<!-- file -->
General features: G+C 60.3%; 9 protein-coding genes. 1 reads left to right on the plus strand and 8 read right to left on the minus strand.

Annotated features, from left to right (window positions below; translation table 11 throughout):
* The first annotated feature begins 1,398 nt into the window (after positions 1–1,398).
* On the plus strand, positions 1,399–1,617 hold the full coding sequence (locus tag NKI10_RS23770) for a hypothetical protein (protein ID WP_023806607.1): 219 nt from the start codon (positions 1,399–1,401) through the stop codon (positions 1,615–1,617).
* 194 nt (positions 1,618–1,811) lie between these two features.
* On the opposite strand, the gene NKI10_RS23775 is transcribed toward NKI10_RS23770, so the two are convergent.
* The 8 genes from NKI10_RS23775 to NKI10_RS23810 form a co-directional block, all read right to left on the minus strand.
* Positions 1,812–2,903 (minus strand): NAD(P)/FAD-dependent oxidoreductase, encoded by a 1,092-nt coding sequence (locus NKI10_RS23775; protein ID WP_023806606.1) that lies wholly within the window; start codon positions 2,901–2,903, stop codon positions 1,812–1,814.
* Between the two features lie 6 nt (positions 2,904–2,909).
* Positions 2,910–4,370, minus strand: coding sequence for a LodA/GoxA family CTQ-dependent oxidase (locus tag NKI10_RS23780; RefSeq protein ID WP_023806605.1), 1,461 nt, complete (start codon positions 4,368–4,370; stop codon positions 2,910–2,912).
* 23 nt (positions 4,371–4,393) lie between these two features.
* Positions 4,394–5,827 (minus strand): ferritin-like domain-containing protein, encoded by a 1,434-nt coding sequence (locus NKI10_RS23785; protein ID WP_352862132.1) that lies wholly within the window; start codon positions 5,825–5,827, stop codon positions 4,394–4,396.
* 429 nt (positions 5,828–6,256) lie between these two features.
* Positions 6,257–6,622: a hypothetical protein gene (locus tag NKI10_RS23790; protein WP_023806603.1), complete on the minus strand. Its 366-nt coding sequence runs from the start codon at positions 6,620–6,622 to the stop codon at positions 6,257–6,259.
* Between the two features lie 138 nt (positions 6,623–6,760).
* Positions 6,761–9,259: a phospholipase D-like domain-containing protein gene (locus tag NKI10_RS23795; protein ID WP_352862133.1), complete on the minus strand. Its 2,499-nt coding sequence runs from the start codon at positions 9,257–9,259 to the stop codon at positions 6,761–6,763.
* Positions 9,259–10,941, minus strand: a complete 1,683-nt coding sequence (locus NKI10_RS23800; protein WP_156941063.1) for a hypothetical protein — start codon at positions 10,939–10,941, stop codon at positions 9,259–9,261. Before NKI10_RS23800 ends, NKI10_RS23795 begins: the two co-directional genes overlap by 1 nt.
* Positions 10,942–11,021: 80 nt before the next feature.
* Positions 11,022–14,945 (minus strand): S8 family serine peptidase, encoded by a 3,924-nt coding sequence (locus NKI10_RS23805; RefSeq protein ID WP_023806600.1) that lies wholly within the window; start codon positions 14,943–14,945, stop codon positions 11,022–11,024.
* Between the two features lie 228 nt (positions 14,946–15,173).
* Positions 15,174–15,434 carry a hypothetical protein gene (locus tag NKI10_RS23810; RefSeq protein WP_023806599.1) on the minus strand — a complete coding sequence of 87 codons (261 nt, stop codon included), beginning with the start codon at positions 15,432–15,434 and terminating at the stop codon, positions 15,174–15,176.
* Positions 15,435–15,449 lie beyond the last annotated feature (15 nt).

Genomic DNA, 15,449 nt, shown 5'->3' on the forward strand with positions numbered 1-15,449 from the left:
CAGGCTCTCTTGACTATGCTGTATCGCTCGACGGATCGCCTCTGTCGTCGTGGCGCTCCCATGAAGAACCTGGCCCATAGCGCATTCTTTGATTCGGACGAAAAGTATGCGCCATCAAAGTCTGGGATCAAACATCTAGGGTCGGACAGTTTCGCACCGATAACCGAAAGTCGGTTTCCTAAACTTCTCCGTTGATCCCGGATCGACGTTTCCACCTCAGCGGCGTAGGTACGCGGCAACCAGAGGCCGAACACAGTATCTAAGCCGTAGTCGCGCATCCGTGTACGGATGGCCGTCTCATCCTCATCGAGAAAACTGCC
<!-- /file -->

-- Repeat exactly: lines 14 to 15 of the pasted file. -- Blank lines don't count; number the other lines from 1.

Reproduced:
* Positions 6,257–6,622: a hypothetical protein gene (locus tag NKI10_RS23790; protein WP_023806603.1), complete on the minus strand. Its 366-nt coding sequence runs from the start codon at positions 6,620–6,622 to the stop codon at positions 6,257–6,259.
* Between the two features lie 138 nt (positions 6,623–6,760).